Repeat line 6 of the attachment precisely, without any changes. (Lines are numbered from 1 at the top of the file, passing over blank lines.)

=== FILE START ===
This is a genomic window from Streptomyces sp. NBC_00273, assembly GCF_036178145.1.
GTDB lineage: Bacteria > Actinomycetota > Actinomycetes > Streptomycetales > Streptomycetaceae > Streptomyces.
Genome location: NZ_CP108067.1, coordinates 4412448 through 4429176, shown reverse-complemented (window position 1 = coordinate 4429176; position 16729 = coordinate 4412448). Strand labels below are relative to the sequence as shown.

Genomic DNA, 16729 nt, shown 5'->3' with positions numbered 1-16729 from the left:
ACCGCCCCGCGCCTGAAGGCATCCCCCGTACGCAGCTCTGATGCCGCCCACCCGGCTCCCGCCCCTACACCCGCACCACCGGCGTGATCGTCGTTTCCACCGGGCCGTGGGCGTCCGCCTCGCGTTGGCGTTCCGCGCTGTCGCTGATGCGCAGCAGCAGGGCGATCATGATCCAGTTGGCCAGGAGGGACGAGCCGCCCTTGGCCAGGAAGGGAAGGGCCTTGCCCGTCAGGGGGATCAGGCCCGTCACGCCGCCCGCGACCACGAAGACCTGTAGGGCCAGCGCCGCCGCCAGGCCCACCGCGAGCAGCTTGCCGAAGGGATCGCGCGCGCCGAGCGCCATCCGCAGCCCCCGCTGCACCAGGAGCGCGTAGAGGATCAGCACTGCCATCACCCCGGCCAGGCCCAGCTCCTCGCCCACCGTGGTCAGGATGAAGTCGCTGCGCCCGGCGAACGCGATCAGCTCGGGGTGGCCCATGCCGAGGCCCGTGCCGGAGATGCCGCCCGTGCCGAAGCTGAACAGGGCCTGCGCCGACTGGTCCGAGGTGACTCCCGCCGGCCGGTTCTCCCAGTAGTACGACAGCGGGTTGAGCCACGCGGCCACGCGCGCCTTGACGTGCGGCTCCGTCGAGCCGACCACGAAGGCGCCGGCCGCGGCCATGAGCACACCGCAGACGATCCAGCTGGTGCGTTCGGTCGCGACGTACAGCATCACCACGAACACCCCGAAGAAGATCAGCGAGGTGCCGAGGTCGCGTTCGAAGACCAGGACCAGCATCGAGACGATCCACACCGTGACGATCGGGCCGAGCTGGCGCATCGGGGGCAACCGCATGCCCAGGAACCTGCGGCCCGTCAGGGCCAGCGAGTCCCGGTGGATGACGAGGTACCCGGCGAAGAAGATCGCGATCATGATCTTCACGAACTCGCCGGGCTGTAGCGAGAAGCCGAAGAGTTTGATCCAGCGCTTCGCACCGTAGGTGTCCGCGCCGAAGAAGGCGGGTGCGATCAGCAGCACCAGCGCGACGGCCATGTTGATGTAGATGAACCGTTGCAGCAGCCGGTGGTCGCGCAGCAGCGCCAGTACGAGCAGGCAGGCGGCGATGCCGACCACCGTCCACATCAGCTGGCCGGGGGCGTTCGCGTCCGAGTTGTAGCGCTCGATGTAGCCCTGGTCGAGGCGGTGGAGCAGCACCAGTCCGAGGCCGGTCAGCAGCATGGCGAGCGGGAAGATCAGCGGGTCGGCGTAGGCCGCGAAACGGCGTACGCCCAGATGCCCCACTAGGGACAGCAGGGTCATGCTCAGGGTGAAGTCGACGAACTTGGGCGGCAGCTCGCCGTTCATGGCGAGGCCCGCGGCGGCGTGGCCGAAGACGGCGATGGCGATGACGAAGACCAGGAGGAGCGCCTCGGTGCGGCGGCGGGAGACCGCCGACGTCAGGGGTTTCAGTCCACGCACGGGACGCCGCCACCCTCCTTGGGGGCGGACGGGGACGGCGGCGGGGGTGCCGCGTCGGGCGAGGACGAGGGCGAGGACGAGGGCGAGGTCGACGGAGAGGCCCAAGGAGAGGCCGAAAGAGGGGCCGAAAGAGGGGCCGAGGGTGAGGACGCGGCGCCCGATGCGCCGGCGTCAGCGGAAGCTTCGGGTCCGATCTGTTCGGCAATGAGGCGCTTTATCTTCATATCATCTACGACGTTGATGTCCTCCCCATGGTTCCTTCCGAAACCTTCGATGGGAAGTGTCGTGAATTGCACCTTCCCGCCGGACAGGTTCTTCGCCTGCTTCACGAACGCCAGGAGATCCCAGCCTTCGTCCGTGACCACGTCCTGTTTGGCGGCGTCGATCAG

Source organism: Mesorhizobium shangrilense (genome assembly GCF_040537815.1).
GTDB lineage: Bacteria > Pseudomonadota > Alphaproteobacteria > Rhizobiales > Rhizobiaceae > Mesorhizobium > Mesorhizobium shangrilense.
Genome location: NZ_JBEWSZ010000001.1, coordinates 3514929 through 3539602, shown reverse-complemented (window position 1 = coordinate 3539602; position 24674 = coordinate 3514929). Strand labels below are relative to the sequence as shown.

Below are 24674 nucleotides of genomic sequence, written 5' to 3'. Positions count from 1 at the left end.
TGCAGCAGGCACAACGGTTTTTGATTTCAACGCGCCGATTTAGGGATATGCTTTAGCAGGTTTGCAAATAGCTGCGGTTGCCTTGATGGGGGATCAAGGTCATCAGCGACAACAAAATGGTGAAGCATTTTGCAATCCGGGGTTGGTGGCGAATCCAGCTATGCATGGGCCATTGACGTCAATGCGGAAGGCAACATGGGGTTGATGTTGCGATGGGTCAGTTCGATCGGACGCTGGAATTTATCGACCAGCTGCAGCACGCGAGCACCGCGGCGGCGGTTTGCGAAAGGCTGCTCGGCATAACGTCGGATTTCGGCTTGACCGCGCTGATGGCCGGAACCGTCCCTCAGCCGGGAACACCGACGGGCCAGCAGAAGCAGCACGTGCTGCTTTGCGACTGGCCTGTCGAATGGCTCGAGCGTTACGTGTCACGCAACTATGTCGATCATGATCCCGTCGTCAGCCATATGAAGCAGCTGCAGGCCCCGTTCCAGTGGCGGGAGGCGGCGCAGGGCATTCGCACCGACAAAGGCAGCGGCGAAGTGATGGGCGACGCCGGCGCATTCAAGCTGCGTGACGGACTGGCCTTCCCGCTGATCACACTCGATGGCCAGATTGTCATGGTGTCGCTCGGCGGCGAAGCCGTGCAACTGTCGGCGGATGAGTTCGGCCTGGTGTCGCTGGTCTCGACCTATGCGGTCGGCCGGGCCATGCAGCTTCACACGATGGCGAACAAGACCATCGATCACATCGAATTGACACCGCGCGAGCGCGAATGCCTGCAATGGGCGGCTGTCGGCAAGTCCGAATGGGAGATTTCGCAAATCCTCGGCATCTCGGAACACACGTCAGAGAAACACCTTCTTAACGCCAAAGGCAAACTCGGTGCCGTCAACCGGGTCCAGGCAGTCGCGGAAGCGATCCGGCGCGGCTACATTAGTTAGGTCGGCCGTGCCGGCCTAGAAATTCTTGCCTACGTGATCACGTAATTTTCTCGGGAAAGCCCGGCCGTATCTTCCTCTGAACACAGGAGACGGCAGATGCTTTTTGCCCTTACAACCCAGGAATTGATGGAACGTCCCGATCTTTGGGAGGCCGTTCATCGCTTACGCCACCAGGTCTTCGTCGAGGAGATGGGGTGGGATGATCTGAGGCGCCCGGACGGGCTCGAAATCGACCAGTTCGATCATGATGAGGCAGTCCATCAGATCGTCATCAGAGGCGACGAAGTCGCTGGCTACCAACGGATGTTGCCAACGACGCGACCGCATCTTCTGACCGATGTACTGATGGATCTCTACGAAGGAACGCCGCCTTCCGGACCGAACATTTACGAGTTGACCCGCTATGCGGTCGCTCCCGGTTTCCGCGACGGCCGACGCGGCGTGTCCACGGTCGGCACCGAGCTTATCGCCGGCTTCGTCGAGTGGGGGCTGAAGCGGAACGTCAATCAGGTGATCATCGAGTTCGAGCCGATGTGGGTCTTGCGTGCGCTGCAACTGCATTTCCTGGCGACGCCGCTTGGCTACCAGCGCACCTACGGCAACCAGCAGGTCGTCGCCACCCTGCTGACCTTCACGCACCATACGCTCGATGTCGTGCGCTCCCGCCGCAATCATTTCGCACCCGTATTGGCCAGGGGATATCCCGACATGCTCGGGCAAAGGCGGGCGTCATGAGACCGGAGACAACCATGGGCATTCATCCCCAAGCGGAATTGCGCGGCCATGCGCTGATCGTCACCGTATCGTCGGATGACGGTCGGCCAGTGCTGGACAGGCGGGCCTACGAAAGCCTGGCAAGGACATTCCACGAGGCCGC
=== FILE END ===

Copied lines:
Source organism: Mesorhizobium shangrilense (genome assembly GCF_040537815.1).